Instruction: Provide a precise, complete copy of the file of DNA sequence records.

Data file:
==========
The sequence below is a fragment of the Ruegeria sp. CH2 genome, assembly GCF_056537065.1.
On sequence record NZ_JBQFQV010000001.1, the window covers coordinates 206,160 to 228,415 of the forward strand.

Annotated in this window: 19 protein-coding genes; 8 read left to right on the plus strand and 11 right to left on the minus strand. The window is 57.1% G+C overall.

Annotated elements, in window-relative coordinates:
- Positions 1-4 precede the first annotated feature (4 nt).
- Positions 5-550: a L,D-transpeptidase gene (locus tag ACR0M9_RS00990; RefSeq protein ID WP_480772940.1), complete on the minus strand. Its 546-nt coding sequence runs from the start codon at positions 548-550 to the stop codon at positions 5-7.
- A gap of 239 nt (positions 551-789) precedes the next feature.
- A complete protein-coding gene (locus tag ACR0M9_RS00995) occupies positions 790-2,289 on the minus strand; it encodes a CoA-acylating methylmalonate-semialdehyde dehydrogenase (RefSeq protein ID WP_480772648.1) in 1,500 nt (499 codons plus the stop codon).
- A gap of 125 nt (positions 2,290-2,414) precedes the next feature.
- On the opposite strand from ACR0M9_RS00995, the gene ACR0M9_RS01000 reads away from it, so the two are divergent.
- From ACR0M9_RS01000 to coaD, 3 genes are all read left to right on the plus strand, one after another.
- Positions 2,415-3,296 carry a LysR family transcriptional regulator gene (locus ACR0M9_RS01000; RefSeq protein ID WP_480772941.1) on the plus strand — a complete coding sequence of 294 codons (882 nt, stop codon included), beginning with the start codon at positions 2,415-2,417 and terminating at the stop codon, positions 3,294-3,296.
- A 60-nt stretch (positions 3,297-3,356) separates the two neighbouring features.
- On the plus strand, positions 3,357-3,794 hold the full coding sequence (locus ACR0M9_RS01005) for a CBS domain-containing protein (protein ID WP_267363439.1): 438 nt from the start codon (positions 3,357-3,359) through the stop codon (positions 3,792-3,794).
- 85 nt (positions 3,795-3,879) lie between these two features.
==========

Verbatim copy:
The sequence below is a fragment of the Ruegeria sp. CH2 genome, assembly GCF_056537065.1.
On sequence record NZ_JBQFQV010000001.1, the window covers coordinates 206,160 to 228,415 of the forward strand.

Annotated in this window: 19 protein-coding genes; 8 read left to right on the plus strand and 11 right to left on the minus strand. The window is 57.1% G+C overall.

Annotated elements, in window-relative coordinates:
- Positions 1-4 precede the first annotated feature (4 nt).
- Positions 5-550: a L,D-transpeptidase gene (locus tag ACR0M9_RS00990; RefSeq protein ID WP_480772940.1), complete on the minus strand. Its 546-nt coding sequence runs from the start codon at positions 548-550 to the stop codon at positions 5-7.
- A gap of 239 nt (positions 551-789) precedes the next feature.
- A complete protein-coding gene (locus tag ACR0M9_RS00995) occupies positions 790-2,289 on the minus strand; it encodes a CoA-acylating methylmalonate-semialdehyde dehydrogenase (RefSeq protein ID WP_480772648.1) in 1,500 nt (499 codons plus the stop codon).
- A gap of 125 nt (positions 2,290-2,414) precedes the next feature.
- On the opposite strand from ACR0M9_RS00995, the gene ACR0M9_RS01000 reads away from it, so the two are divergent.
- From ACR0M9_RS01000 to coaD, 3 genes are all read left to right on the plus strand, one after another.
- Positions 2,415-3,296 carry a LysR family transcriptional regulator gene (locus ACR0M9_RS01000; RefSeq protein ID WP_480772941.1) on the plus strand — a complete coding sequence of 294 codons (882 nt, stop codon included), beginning with the start codon at positions 2,415-2,417 and terminating at the stop codon, positions 3,294-3,296.
- A 60-nt stretch (positions 3,297-3,356) separates the two neighbouring features.
- On the plus strand, positions 3,357-3,794 hold the full coding sequence (locus ACR0M9_RS01005) for a CBS domain-containing protein (protein ID WP_267363439.1): 438 nt from the start codon (positions 3,357-3,359) through the stop codon (positions 3,792-3,794).
- 85 nt (positions 3,795-3,879) lie between these two features.